I recently completed a research paper as part of my MBA program where I examined the role of the Entrepreneur in the current transition to a renewable energy economy. I gained many insights in the course of my research and the following is a distillation of a few sections from the final draft that may be of interest those doing business in the green economy.
There is a new breed of entrepreneur – the sustainable entrepreneur – that is emerging in parallel to the development of the green industry. In this new green economy, these entrepreneurs will find themselves with a competitive advantage as the challenges of transitioning to green will become opportunities. New sustainable businesses can benefit from better access to certain markets, differentiated products, green revenue, better risk management, better stakeholder relations, and lower costs of resources and energy. 
In many ways, the sustainable entrepreneurs still follow the same principles of any entrepreneur: developing opportunity, gathering resources, building and managing operations, all with the goal of creating value. While profit motive is still an underlying driver for this new class of entrepreneurs, their interests in monetary rewards is balanced by strong motivations to solve the problems related to sustainability concerns – often referred to as the “triple bottom line.” 
However not all so-called sustainable entrepreneurs share the same level of commitment to their triple bottom line, maintaining profit motive as their primary interest in building their venture. These “opportunity driven” firms tend to be less successful in the sustainability sector as their conventionally designed business models have a difficult time truly embodying sustainability values. In contrast, “sustainability driven” ventures possess the right set of values and motives, coupled with the focus to employ the skills to succeed, and thus a profitable business then becomes the vehicle with which to achieve its wider goals.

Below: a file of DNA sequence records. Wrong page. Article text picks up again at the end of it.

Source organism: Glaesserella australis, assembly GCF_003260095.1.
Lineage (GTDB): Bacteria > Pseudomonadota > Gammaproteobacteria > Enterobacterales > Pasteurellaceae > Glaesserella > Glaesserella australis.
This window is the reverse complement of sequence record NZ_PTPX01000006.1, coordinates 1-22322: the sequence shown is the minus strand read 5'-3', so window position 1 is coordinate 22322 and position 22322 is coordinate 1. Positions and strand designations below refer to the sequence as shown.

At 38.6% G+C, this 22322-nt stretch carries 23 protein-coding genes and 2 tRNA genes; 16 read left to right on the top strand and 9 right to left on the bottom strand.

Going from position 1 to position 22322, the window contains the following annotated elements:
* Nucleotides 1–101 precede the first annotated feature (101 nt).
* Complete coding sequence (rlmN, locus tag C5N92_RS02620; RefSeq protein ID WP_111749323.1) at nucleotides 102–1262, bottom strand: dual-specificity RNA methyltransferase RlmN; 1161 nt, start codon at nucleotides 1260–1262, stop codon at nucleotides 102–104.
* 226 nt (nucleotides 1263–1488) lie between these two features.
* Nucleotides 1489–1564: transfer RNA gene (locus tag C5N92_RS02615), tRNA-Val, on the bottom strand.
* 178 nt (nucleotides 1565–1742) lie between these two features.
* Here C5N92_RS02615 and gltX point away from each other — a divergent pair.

As pivotal change agents, these entrepreneurs engage in both push and pull type of activities as they respond to external incentives as well as implement their own drivers for success.
In order to effectively drive a shift to renewable energy technology, governments can facilitate the creation of conditions in which entrepreneurs are compelled to act in their pursuit of an opportunity. Successful renewable energy policy implementation effectively splits an economy open and creates the “economic space” for new interests to flourish which previously were dependent on traditional energy systems.  Finding and exploiting this “space” is key for the sustainable / renewable energy entrepreneurs’ business success.
It is interesting that in recent times as China moves away from a strict communist nation to adopt some of the principles of Western Capitalism, the governments of the Western world have taken a more active hands-on role in the drive to build the renewable energy industry. The concept of “social capitalism” argues that for certain industries and sectors, governments cannot be invisible and rely solely on market forces to achieve desired outcomes.  Such is the case with energy: governments must ensure a fair distribution of power to its citizens and not allow access to energy to be based exclusively on economics.